Section 105: Alterations to Land Register consequential upon registering certain deeds
404.This section introduces Part 10, which is concerned with a number of miscellaneous topics. Section 105 extends a power which is already conferred by section 5(1) of the Land Registration (Scotland) Act 1979.
405.Section 5(1) of the 1979 Act empowers the Keeper to make such consequential amendments in the Land Register as are necessary when carrying out a land registration process. This means that where a burden is discharged or varied, the Keeper may alter the title sheet of a benefited property to indicate that the enforcement rights have changed. The 1979 Act only allows the Keeper to do this where both the burdened and benefited property are on the Land Register (and each, as a consequence, has a title sheet). The effect of subsection (1) is to apply the same rule to the case where the initial registration process is in the Register of Sasines. In other words, the Keeper may now make consequential changes to the title sheet of a benefited property when burdens that were in its favour are discharged or varied, regardless of whether the burdened property is on the Land Register or the Register of Sasines. If the benefited property were also on the Register of Sasines, then no consequential amendments could be made, as there would be no title sheet to amend.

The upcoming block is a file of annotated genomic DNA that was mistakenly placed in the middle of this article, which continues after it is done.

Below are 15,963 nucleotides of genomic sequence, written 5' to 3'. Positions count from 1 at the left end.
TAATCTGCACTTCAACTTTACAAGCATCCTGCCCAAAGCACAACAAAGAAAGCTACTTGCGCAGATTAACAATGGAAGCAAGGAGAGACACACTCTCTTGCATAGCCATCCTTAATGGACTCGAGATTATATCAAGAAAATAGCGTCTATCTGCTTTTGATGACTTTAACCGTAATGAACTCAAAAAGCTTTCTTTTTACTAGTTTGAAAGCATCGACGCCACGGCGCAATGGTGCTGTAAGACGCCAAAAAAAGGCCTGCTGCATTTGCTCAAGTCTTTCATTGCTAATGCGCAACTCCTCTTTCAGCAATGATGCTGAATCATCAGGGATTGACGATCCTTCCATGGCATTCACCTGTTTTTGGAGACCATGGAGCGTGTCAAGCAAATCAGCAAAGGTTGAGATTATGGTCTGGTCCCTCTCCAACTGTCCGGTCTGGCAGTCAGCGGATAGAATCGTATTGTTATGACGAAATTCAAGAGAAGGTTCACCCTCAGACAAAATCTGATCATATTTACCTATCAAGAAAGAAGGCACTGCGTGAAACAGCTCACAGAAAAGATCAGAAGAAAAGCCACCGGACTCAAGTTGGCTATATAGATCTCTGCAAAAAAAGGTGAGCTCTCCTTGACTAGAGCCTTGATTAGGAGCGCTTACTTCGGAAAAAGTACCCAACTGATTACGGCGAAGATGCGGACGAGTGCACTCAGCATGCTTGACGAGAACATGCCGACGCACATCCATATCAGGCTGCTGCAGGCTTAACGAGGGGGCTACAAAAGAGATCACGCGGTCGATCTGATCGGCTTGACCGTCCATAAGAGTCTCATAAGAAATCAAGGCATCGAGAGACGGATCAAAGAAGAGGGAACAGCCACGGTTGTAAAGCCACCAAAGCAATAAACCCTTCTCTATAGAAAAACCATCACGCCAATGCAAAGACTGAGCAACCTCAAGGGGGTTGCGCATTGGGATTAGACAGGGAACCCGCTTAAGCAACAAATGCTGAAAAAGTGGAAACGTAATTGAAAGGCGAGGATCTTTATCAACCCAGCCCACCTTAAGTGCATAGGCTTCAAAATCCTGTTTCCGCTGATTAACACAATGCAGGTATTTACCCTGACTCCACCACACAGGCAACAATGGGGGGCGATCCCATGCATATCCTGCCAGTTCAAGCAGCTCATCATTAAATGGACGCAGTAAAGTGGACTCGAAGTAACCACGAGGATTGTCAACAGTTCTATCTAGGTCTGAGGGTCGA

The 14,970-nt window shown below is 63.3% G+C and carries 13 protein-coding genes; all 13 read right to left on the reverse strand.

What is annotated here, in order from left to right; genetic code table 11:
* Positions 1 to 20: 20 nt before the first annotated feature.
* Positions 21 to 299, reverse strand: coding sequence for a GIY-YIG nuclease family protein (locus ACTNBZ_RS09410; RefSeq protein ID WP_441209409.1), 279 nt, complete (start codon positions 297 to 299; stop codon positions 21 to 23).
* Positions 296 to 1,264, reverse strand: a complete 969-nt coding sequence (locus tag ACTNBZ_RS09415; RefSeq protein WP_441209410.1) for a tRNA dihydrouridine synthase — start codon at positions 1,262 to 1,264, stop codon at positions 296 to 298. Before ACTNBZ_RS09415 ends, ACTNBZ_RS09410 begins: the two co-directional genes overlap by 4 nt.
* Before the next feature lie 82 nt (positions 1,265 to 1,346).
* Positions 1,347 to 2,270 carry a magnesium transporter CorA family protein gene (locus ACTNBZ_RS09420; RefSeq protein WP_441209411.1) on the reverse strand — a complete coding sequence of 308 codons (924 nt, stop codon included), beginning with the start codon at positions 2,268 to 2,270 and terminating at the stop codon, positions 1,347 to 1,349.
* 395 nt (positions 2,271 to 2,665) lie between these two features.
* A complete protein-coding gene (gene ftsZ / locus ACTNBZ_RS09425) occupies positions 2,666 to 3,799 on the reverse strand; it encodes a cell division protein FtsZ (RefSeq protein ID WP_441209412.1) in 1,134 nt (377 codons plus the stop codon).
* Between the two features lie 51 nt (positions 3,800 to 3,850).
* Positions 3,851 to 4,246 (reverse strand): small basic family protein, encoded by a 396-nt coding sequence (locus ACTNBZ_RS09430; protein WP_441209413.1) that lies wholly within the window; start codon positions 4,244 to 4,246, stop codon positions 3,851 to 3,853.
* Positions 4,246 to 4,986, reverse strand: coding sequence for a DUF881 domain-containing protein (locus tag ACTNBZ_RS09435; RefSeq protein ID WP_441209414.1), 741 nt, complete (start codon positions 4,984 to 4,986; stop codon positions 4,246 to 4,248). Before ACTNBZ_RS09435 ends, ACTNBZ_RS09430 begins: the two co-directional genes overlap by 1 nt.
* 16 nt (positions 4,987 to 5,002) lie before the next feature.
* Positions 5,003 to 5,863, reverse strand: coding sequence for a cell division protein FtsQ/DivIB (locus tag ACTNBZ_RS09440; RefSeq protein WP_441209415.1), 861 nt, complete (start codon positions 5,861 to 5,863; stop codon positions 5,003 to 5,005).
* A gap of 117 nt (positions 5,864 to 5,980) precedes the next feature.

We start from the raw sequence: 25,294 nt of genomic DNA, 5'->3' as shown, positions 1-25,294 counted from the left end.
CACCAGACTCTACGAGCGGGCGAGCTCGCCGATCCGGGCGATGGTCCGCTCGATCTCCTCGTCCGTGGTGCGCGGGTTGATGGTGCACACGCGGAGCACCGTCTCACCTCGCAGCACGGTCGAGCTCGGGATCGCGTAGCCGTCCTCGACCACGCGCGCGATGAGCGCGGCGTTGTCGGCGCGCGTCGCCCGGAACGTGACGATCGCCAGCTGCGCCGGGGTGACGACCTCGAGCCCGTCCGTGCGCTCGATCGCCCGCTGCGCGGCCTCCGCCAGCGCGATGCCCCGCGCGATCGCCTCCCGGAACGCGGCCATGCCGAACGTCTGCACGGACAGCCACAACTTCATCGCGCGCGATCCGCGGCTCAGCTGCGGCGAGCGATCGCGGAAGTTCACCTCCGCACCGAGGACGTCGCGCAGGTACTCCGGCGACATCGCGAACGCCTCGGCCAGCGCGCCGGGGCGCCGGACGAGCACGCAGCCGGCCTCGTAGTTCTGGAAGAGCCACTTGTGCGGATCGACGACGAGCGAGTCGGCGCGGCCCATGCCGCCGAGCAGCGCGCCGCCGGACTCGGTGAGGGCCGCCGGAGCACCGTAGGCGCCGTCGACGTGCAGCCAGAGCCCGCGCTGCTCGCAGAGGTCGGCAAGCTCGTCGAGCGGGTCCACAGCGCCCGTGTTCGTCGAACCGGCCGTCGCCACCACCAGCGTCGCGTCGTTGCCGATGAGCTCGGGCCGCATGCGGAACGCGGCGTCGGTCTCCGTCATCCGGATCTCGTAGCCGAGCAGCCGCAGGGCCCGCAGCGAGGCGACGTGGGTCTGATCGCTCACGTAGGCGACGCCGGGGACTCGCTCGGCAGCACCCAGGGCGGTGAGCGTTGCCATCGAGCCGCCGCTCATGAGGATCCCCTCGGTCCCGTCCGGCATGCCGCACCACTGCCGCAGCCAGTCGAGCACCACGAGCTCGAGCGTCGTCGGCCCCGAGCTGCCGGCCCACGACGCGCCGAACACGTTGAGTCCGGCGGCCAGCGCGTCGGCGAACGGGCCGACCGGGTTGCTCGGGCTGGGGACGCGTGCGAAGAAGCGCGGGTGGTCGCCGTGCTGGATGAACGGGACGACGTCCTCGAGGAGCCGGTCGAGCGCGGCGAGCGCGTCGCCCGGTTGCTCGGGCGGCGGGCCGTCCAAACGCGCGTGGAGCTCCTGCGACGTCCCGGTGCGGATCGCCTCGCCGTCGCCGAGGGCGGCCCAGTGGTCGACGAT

406.Subsection (2) imposes a duty on the Keeper to make consequential changes to the Land Register in limited circumstances. These circumstances arise when the document which effects the change requires to be dual registered, that is to be registered against both the benefited and the burdened property. The deeds or notices in all the sections mentioned in subsection (2) all require to be dual registered.
407.For the purposes of the present Act, this power to make consequential amendments is required only in the two circumstances set out in subsection (3). The first concerns, mainly, deeds and other documents which vary or extinguish burdens (the reference in paragraph (a) to ‘renews, reallots, preserves or imposes’ refers back to the wording in other provisions, for example an order granted by the Lands Tribunal under section 90(1)(b) would renew a real burden whereas registration of a notice under section 18 of the 2000 act would “reallot” the right to enforce the burden. The second situation concerns division of the benefited or burdened property. If, as sometimes, division affects the distribution of rights or, as the case might be, liabilities in relation to real burdens (for which see sections 12 and 13), the Keeper might wish to note the change on the title sheet of property other than the one which is being conveyed.